You see, he had first driven up next to me there on the highway as we sped along under a cloudy cold rain. And I had glanced over to see him leaning toward me in his seat, carefully studying me through his passenger window. With a shiver, I could tell that he wanted to know whether I might be a Dwarf! His suspicions sufficiently aroused by what he saw of me, he dropped back and activated his lightbar.
The patrolman stepped up to my window and he said, “I am not the master of the law, and cannot set it aside. I have done much in letting you set foot over Celebrant.” The name on his badge read “Haldir.” So after explaining that I was in mourning just then for the fallen leader of our Fellowship, I planted my feet and I set my hand on my axe and I said, “I will go forward free, or I will go back to my own land!”
And he could have bent his bow at me and he could have said, “A plague on Dwarves and their stiff necks!” But after hearing the accents in my voice, he had to admit that I might not be a Dwarf after all. He said I was free to go.
I thanked him but I didn’t feel grateful. I felt a chill. My look – my hair and my face – had told him that I might be… I might well be a Dwarf smuggling illegal goods from the Blue Mountains to Dale, passing stealthily through his land. He needed a closer look. To hear my voice; to see my name.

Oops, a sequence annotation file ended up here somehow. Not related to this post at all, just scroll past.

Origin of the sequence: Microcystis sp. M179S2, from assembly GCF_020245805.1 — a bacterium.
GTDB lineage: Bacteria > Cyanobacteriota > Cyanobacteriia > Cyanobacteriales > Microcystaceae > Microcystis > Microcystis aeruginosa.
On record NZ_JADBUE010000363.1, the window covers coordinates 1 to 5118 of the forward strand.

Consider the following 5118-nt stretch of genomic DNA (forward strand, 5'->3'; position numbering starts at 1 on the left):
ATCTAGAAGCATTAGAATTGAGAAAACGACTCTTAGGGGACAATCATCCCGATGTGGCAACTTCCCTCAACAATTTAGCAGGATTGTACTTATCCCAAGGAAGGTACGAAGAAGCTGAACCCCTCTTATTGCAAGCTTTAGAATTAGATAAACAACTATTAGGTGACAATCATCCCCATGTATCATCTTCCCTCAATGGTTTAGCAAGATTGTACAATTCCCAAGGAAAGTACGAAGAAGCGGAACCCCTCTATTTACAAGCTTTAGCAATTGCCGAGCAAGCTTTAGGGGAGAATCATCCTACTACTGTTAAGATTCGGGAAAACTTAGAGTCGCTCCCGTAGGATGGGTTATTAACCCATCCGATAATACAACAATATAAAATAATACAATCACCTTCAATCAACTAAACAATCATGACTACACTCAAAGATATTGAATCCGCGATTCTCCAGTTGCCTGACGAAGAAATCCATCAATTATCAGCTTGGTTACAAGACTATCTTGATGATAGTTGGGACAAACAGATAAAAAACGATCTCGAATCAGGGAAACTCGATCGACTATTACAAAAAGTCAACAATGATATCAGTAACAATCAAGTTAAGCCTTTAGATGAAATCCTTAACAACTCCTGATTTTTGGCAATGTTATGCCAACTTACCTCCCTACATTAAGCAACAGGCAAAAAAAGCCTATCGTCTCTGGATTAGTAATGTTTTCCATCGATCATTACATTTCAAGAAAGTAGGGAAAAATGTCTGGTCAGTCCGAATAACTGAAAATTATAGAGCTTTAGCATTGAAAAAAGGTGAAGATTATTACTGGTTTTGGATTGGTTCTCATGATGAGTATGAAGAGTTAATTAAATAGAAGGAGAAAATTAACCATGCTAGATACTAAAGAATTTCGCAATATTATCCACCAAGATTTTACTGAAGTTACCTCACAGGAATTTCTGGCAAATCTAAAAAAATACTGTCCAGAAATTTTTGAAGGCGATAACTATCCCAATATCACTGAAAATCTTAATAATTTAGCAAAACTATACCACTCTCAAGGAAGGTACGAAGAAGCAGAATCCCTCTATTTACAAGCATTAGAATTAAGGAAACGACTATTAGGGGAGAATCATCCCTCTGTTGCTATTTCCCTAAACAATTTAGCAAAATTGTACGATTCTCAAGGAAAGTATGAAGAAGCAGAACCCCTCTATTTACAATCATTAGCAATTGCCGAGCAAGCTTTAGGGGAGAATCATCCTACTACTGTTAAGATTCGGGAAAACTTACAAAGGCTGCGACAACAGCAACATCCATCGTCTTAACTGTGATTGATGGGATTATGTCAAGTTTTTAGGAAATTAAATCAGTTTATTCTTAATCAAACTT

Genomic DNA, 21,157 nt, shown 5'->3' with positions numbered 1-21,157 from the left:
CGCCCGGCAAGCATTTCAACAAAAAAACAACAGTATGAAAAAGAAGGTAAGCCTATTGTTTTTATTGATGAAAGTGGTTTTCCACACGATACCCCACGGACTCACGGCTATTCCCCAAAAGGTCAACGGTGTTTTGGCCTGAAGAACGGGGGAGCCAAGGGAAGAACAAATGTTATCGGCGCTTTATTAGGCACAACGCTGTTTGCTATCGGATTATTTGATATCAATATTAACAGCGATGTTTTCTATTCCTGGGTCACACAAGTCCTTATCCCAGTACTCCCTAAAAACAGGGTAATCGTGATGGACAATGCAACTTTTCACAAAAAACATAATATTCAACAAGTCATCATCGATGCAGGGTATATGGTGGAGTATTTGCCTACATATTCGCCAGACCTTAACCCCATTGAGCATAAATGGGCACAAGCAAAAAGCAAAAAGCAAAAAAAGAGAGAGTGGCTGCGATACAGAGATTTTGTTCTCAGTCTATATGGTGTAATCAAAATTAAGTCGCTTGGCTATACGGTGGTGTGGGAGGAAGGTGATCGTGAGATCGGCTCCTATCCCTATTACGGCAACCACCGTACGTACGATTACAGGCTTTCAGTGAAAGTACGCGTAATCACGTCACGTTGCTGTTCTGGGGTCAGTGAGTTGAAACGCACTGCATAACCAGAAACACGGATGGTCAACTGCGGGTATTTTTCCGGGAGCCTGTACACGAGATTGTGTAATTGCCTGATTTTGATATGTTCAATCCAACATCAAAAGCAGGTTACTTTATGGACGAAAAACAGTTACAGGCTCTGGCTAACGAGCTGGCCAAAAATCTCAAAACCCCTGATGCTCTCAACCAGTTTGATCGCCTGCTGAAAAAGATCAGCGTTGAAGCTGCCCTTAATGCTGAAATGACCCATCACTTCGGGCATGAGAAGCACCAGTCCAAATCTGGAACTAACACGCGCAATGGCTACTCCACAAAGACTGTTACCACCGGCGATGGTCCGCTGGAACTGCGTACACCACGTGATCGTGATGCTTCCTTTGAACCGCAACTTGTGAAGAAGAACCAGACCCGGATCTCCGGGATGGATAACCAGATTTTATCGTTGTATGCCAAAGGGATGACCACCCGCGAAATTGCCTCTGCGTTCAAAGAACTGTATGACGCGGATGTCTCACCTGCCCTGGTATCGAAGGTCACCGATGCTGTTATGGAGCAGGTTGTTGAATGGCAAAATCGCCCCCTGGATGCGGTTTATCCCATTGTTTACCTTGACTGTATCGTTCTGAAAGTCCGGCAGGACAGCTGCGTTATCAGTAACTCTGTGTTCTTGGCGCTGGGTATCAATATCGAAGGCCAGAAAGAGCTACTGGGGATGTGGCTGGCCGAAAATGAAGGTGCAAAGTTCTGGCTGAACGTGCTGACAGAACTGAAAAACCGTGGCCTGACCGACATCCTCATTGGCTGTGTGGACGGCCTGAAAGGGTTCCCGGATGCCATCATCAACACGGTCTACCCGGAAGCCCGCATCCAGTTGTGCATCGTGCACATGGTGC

As it turned out, I lacked the damning accents of a Dwarf. And my name was not at all Dwarvish. So he let me go. And for my part, having been interrogated by the secret power of that perilous realm, I whispered to myself, “It is said that few come out who once go in; and of that few none have escaped unscathed.”
The next year I happened to have dealings with the Office of the Lord and Lady of that realm. An Elf who served the Lord Celeborn contacted me about the content of a special exhibit on the Museum Flet of the College of the Galadhrim, and I had a pleasant exchange with him.
I didn’t say anything about how I had been greeted that previous year by a patrol of the Golden Wood. I didn’t say anything about the chill I had felt under the cloudy drizzle that had fallen as I took note of the blindfold in the patrolman’s hand. For he had been prepared to blindfold me. To lead me blind into rumored perils of dreadful paths.
Dealing with Celeborn’s representative – his name was Chris Howell – I tried to be helpful and for my trouble I received a book in the mail as a gift. I have it here now as I set down this account. It is called Enough Good People. The cover says it is about “inter-cultural collaboration.” I like that idea. It sounds friendly. I’m sure it says somewhere inside: Pedo mellon a minno.
The sentiments of that book are easily applied to people who do not resemble Dwarves in that land. But the Dwarves need it most of all. So for those stiff-necked Dwarves who set forth to quest into perilous lands under sunless skies, if by chance you find yourself entering that realm across the Celebrant, where Elvish hearts expect to be glad, speak the word “friend,” and you may yet find good people to open their doors for you. And may you escape unscathed!